The opposition leader has not yet made this publicly clear, and it’s reasonable to be sceptical that he would support any climate policy that could deliver rapid change, given the evidence to date. But it would not be particularly surprising if he did. Politicians generally back rooftop solar for a simple reason: their constituents love it.

Approximately 33% of households in Australia, which amounts to over 3.7 million homes, produce their own electricity. The proportion is even higher in South Australia, with nearly 50% of households generating their own energy in the most technologically advanced state.

Australia has implemented a solar rebate program that has received support from both political parties, despite previous changes in policies. In the past year, rooftop solar panels have contributed to 11% of the electricity in the country’s power grid.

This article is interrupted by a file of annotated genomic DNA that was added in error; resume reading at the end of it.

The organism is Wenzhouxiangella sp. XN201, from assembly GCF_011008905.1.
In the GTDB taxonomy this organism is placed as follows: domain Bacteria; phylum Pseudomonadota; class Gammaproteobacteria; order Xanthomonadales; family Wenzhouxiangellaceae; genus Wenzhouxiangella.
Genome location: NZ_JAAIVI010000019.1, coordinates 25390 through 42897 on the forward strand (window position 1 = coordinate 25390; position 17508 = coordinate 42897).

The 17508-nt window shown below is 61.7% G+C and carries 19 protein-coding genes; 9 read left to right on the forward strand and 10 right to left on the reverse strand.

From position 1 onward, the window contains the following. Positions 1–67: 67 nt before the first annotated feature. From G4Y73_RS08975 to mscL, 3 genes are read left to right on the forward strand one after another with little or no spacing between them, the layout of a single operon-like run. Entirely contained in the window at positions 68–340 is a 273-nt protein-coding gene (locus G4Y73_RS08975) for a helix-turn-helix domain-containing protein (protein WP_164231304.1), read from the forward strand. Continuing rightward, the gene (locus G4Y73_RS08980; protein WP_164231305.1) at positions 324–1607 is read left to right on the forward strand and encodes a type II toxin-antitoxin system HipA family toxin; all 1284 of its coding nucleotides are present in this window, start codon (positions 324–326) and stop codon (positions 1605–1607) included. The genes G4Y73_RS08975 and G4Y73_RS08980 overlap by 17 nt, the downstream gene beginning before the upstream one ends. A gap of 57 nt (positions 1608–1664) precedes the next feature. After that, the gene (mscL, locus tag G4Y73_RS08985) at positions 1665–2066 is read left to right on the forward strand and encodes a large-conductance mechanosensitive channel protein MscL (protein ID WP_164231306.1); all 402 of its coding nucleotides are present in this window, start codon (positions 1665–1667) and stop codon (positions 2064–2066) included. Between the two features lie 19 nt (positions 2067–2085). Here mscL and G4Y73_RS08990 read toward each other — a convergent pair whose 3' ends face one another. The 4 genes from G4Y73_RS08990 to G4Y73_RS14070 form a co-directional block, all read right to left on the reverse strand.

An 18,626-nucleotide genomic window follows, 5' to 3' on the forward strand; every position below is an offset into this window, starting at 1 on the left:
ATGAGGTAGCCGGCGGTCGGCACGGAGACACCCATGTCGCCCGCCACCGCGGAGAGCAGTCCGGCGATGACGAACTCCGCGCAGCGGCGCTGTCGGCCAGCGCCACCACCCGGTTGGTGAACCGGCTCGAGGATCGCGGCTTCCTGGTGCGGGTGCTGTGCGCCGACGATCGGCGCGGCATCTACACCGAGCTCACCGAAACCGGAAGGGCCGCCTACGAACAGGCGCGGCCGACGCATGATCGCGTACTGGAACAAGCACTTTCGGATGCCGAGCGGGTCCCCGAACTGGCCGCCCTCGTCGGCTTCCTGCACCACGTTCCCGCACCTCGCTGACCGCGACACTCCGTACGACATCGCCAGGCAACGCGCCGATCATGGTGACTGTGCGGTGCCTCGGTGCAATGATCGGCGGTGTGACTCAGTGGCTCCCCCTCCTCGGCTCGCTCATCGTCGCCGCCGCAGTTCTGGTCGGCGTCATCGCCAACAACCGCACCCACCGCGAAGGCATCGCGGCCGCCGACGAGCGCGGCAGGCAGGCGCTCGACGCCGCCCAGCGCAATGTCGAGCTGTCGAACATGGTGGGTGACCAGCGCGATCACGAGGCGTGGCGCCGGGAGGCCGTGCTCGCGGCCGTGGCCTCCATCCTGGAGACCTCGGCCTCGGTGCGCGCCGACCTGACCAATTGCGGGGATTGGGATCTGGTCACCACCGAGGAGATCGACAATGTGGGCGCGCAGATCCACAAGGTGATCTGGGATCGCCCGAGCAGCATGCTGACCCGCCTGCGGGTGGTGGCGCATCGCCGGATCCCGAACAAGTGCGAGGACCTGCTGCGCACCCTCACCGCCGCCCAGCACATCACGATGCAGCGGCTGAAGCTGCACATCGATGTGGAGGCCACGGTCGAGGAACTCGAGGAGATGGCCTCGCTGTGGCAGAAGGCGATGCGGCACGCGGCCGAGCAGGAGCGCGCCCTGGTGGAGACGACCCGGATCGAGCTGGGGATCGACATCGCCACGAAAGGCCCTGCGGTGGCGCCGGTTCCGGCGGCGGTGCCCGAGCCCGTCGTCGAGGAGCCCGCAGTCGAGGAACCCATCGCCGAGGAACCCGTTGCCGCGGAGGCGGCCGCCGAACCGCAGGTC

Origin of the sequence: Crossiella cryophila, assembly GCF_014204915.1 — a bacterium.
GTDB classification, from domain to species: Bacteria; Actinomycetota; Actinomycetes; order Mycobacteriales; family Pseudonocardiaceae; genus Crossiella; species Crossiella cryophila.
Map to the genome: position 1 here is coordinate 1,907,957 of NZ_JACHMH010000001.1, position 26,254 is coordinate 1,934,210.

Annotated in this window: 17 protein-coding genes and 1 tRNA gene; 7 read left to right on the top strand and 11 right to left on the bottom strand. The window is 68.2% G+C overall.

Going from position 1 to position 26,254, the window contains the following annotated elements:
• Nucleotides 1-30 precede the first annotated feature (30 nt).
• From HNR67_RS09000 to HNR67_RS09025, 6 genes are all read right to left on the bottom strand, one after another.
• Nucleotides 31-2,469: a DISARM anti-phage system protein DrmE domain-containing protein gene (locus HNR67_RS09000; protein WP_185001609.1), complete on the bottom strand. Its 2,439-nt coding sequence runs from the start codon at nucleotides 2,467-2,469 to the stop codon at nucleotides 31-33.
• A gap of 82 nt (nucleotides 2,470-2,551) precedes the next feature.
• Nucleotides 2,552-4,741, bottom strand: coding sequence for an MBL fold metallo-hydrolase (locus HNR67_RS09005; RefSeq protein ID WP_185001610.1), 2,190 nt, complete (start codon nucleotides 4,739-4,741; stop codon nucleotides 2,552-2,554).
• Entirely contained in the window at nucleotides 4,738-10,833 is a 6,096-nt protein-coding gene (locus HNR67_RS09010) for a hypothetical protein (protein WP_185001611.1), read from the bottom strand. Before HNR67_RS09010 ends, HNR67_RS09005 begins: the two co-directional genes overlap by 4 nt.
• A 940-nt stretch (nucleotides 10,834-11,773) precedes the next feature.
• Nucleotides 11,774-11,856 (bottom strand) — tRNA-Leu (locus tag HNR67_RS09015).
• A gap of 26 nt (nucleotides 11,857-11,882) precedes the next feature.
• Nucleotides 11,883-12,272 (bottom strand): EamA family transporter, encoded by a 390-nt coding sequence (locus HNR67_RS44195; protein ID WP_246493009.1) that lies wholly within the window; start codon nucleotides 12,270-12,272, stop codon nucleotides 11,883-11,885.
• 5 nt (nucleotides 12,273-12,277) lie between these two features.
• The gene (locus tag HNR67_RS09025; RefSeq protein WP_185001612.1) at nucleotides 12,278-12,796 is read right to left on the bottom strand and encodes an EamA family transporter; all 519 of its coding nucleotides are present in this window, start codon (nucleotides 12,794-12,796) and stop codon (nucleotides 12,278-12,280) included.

A necessary measure is needed to increase the accessibility of solar energy for individuals who are unable to receive this rebate due to renting, living in an apartment, or financial limitations. In order for it to be effective, this measure should also assist with the adoption of household batteries, allowing consumers to power their entire homes with clean electricity at all times.

How would this possibly appear? There are a few potential options that should be taken into account.